Poverty is not directly the result of a country’s share of trade. Rather poverty reflects low earning power, poor access to communal resources, poor health and education, powerlessness and vulnerability. It does not matter what causes these features so long as they do not exist, nor what relieves them if they can be relieved.
Trade matters only to the extent that it affects the direct determinants of poverty and that, relative to the whole range of other possible policies it offers as an efficient policy lever for poverty alleviation. Trade liberalization may have adverse consequences for some – including some poor – that should be avoided or managed to the greatest extent possible.
However, the general belief is that trade liberalization promotes growth, which in turn, supports poverty alleviation. In general, only a few people will end up as net losers. Trade policy should therefore generally not be closely manipulated with an eye on its direct poverty consequences, but set on a sound basis overall with recognition that some modification may be inevitable for political and other reasons with poverty being treated by general anti-poverty policies.
More compelling is the dramatic upturn in GDP growth rates in India and China after they turned strongly towards dismantling trade barriers in the early 1990’s. In both countries, the decision to reverse protectionist policies was not the only reform undertaken, but it was an important component. In the developed countries trade liberalization, which started earlier in the postwar period, was accompanied by other forms of economic opportunities for example, a return to currency convertibility, resulting in rapid GDP growth.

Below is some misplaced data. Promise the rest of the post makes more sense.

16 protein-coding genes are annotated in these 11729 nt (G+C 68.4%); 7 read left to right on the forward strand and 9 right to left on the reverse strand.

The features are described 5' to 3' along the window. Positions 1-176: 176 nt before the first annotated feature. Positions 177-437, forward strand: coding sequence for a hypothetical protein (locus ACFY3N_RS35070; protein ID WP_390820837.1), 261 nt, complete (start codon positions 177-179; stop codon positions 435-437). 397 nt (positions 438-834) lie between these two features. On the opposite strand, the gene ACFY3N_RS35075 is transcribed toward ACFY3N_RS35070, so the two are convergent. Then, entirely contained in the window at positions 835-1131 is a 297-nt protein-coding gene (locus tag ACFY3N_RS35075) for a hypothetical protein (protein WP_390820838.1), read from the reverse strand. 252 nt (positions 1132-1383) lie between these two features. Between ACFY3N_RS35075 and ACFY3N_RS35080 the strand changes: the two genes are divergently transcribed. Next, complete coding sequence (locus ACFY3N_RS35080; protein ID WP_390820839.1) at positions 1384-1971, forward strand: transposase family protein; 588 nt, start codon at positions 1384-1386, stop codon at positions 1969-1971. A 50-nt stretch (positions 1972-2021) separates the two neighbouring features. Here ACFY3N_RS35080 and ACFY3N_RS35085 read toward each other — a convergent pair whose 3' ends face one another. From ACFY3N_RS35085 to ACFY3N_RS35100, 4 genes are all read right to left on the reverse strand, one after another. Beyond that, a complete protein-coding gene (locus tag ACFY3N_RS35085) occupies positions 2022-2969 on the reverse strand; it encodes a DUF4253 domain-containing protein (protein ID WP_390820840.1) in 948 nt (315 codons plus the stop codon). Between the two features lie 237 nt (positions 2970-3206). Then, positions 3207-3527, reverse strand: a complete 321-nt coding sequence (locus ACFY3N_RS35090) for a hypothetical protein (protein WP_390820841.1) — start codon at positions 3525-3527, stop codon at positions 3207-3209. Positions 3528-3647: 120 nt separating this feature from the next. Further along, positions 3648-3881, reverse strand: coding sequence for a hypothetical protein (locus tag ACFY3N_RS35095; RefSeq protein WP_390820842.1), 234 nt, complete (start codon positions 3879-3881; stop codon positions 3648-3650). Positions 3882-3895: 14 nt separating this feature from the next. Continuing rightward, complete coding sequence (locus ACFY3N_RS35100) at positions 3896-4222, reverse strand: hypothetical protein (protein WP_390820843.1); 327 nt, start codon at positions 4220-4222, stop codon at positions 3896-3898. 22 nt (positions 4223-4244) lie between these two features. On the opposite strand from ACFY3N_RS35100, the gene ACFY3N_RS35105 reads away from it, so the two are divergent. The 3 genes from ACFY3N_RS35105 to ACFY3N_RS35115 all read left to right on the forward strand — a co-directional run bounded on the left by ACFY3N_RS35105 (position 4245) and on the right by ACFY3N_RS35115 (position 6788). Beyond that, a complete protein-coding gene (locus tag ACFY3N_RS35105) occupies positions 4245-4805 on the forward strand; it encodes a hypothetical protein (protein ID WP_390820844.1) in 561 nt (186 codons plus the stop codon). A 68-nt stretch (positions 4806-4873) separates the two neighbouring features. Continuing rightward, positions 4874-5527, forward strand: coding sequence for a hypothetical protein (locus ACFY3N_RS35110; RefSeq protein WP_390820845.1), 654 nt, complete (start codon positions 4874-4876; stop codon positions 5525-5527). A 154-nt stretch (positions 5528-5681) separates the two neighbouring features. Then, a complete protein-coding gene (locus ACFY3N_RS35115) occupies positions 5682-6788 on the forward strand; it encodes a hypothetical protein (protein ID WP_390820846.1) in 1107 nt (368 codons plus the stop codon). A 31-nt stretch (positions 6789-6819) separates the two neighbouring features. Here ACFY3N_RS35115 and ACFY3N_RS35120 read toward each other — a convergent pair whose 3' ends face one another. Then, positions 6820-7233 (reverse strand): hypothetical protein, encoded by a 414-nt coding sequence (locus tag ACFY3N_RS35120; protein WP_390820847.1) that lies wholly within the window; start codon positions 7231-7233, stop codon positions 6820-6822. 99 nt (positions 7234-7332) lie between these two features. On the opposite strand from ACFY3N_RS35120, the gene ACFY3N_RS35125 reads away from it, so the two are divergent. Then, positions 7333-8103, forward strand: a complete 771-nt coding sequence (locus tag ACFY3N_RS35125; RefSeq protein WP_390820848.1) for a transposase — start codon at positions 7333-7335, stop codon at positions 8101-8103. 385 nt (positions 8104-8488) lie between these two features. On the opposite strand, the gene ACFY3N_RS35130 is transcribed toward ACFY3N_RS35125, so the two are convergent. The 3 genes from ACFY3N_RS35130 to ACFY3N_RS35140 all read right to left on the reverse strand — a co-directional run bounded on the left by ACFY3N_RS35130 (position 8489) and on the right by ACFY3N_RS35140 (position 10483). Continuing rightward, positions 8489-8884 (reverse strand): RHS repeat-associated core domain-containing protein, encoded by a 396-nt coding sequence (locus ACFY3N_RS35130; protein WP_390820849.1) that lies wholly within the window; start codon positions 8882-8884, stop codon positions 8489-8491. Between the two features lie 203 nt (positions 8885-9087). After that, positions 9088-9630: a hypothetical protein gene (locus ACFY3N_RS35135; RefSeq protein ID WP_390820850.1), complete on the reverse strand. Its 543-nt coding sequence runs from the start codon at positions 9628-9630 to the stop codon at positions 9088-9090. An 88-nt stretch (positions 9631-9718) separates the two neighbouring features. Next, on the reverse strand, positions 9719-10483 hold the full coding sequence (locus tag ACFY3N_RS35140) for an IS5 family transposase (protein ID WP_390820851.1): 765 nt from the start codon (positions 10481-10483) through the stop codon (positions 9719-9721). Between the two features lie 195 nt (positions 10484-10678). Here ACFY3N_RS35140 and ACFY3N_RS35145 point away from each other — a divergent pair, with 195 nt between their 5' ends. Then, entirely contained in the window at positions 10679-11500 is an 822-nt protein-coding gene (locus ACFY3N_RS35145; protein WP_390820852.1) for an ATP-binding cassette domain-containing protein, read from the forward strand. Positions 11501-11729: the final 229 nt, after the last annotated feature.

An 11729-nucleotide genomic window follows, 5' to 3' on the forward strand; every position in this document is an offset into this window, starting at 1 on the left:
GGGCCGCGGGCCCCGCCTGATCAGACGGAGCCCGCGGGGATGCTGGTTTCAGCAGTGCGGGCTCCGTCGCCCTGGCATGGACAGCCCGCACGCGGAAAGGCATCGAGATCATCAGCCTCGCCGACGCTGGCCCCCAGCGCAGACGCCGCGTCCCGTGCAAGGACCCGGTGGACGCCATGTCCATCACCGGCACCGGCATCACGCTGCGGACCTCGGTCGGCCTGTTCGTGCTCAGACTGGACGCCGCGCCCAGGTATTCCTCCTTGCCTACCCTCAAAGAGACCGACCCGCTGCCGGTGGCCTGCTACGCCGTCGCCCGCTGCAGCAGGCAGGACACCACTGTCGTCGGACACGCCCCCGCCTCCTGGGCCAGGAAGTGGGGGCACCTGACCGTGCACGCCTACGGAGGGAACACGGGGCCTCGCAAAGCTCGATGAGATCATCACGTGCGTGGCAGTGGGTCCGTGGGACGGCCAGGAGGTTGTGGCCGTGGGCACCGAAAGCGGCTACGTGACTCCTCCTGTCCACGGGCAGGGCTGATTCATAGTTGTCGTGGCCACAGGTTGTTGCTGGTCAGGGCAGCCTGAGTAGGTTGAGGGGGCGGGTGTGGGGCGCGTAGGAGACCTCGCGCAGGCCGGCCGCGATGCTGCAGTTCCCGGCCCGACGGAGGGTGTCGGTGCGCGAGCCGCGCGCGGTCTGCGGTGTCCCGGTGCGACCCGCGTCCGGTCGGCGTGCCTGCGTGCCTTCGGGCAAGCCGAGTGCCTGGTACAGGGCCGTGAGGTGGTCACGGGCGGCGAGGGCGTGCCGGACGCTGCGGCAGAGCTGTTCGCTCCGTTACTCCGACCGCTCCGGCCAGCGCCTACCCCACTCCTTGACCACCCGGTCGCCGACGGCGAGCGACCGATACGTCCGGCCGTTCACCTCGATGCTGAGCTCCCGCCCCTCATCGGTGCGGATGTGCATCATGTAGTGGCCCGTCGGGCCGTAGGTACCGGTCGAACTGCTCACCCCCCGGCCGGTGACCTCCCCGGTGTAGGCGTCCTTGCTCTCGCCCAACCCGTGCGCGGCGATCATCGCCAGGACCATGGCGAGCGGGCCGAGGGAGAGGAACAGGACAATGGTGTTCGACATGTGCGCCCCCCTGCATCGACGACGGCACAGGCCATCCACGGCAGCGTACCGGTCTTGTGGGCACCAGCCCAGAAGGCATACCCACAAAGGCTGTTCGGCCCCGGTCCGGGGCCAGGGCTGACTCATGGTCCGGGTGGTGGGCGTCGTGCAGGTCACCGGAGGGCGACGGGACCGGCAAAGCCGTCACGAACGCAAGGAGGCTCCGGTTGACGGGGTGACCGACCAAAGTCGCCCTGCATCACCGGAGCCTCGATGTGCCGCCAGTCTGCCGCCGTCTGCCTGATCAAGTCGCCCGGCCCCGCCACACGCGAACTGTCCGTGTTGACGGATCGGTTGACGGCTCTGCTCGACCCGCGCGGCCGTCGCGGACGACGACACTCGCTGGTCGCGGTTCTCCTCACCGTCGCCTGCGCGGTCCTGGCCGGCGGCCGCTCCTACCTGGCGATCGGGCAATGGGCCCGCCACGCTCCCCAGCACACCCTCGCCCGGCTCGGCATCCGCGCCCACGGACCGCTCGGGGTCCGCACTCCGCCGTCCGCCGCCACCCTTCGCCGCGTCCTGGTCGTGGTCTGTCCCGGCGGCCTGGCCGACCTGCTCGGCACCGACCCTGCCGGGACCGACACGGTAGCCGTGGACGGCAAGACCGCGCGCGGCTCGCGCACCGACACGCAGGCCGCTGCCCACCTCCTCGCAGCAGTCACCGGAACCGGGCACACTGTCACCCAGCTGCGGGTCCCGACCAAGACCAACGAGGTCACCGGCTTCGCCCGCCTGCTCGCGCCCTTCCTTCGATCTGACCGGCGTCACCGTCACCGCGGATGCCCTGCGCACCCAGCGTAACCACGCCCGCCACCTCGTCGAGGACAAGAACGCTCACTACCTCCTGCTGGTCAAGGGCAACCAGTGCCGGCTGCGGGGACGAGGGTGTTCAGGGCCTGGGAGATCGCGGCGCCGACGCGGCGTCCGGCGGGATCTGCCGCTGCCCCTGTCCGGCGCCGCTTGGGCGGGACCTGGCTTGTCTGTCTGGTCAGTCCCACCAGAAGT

Moreover, the argument that historical experience supports the case for protectionism is now flawed. The economic historian Douglas Irwin has challenged the argument that nineteenth-century protectionist policy aided the growth of infant industries in the United States. Nor should the promoters of free trade worry that trade openness results in no additional growth for some developing countries. Trade is only a facilitating device.
If a country’s infrastructure is bad, or have domestic policies that prevent investors from responding to market opportunities such as licensing restrictions very little progress can be achieved. Critics of free trade also argue that trade-driven growth benefits only the rich and not the poor. In India, however, after the economic and education reforms nearly 200 million people have come out of poverty. In China, which grew faster, it is estimated that more than 300 million people have moved beyond the poverty line since the reforms were initiated.
Poverty is the biggest problem in South Asia, large sections of people lack the basic needs to even have a decent life. This is further compounded because unlike other groupings, South Asia is extremely diverse in terms of culture and politics. Such diversity entails difficulties in promoting regional cooperation. In fact, the speed of regional cooperation in South Asia has been slow compared to other regions.
There are three important points in the economic and financial area, in promoting regional cooperation
* Firstly, is the strengthening of mutual surveillance.
* Secondly, countries in the region should share a common view of the future direction of the regional economy and also concrete policy response based on such recognition.
* Thirdly, participate actively in global efforts toward the stability of the international financial system.
Over the next few decades, South Asia will need to grow their economies at a much faster pace to reduce poverty in the region. They will need to strengthen and deepen their democracies and ensure the region is stable and secure. But that can only be achieved, if South Asia works together, because economic stagnation in one part of our region will only dampen prosperity in another. South Asia therefore will have to work together to ensure their financial systems is stable and foster a political climate that creates confidence in the region. In the final analysis, increased regional co-operation will not only boost trade, but also prevent internal conflicts from spilling over national borders.
(Summary of a paper prepared for a regional conference in South Asia. The writer has held senior positions both in the private and public sectors )